Father Gabriel Nadaf, of the Greek Orthodox Church, disagrees with Sweid. “Arabs are those who speak Arabic, but having this language in common does not turn them into a nation,” says Nadaf. “For many years we had Arab nationalism forced upon us; but now we are trying to fix this. I see myself as an Israeli Christian who speaks Arabic. My history and roots are in Christianity – long before Islam even existed.” Nadaf claims that the Jews’ history is what enables Israel to take care of its minorities – Israeli Jews understand what it is like to be persecuted. “No other Middle Eastern country treats its Christians the way Israel does,” says Nadaf. “I live in this country and respect it because it takes care of us. There is no other democracy like this in the Middle East.”
Yisrael HaYom, January 1, 2014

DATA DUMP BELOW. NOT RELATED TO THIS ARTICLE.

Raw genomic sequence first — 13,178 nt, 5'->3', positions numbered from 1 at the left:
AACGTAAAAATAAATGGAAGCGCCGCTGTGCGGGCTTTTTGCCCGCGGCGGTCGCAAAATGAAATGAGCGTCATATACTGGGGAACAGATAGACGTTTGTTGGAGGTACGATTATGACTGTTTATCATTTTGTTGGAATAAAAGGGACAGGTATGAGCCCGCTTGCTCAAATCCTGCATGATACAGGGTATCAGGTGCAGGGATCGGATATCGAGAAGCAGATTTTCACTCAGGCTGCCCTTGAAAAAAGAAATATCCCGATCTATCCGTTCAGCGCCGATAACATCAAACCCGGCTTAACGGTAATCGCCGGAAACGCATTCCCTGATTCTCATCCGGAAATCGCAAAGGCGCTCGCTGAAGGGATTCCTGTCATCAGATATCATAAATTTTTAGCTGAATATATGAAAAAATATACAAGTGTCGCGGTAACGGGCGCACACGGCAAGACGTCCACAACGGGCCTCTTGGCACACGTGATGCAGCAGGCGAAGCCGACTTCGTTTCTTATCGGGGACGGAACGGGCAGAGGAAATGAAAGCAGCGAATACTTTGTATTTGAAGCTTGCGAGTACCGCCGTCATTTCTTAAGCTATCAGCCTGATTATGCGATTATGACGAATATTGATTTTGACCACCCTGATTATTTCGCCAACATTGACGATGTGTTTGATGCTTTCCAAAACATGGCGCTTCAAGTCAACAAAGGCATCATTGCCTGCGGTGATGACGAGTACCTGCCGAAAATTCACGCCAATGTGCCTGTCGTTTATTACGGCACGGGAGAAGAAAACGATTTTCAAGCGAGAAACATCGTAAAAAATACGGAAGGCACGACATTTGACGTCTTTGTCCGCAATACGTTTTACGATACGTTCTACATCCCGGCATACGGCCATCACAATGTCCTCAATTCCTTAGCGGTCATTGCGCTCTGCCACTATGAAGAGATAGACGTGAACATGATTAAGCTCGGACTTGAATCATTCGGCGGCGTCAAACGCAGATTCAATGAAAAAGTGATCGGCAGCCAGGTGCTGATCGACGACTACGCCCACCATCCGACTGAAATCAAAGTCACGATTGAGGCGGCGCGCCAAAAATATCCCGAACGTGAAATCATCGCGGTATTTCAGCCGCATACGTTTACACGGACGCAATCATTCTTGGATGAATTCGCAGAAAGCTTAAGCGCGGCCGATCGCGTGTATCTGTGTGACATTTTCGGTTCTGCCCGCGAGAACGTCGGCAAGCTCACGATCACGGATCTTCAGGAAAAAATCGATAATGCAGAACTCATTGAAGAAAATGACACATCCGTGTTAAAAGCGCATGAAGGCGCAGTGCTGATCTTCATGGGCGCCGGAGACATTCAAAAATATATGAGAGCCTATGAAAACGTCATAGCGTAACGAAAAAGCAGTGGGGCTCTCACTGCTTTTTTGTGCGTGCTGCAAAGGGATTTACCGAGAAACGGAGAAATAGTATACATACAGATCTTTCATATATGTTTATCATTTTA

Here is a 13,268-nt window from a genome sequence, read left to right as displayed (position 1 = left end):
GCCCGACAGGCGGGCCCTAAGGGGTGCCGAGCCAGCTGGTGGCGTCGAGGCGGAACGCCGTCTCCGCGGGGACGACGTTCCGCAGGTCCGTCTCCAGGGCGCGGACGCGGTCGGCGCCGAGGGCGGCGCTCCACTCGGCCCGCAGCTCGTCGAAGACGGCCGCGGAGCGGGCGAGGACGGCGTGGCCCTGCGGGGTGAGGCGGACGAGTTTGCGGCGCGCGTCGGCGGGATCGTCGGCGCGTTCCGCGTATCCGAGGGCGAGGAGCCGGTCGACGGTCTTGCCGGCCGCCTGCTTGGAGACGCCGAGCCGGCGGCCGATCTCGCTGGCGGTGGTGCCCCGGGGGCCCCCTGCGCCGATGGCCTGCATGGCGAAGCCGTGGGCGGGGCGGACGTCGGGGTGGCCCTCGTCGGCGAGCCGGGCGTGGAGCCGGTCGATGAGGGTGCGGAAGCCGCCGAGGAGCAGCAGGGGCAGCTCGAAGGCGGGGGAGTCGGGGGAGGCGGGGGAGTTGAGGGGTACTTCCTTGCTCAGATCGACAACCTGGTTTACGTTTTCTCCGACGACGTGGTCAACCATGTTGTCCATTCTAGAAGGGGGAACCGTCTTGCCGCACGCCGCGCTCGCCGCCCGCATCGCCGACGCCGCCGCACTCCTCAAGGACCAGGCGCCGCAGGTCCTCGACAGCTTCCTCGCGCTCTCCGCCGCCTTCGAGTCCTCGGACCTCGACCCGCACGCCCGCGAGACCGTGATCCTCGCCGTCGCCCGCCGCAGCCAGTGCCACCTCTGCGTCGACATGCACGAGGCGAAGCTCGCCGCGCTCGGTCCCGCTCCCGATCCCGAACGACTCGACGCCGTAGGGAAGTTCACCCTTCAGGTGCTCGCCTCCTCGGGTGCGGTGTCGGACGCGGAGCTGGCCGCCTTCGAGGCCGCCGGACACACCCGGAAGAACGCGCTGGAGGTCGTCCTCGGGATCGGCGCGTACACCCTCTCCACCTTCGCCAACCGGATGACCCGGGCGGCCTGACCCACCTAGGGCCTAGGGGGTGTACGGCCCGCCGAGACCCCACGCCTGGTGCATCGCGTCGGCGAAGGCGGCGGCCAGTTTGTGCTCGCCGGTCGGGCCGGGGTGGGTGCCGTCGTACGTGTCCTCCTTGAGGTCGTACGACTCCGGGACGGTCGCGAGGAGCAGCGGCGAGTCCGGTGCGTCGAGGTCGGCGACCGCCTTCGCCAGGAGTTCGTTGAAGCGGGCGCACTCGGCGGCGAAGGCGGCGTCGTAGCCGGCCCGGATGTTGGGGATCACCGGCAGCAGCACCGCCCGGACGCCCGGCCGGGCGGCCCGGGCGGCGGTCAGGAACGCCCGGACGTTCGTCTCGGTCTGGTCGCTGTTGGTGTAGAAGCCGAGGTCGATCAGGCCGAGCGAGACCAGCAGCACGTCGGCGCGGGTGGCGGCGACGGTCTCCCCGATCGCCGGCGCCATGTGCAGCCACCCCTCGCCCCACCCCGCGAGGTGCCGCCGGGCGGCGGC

In this article, Aharon Lapidot takes a closer look at the Christian Arab community in Israel, saying that they are more similar to Israelis than to Palestinians, even though historically they have always been connected to the Palestinian Muslim community. He writes about the growing desire within the Christian Arab community to integrate into Israeli society. But instead of focusing on the opposition coming from within the Arab camp, Lapidot says that this small faction of Israel-supporting Christian Arabs has also faced quite a few challenges from the Jewish Israeli side. He refers to the continuing harassment of Christians by Jews, including the “price tag” attacks as well as the now-common practice of religious Jews spitting on Christian clergy. “Every decent Jew ought to be ashamed,” writes Lapidot. These acts of antagonism put the Christian Arab community between a rock and a hard place. However, if Israeli Jews encourage the Christian Arab community to integrate into Israeli society, everyone will benefit.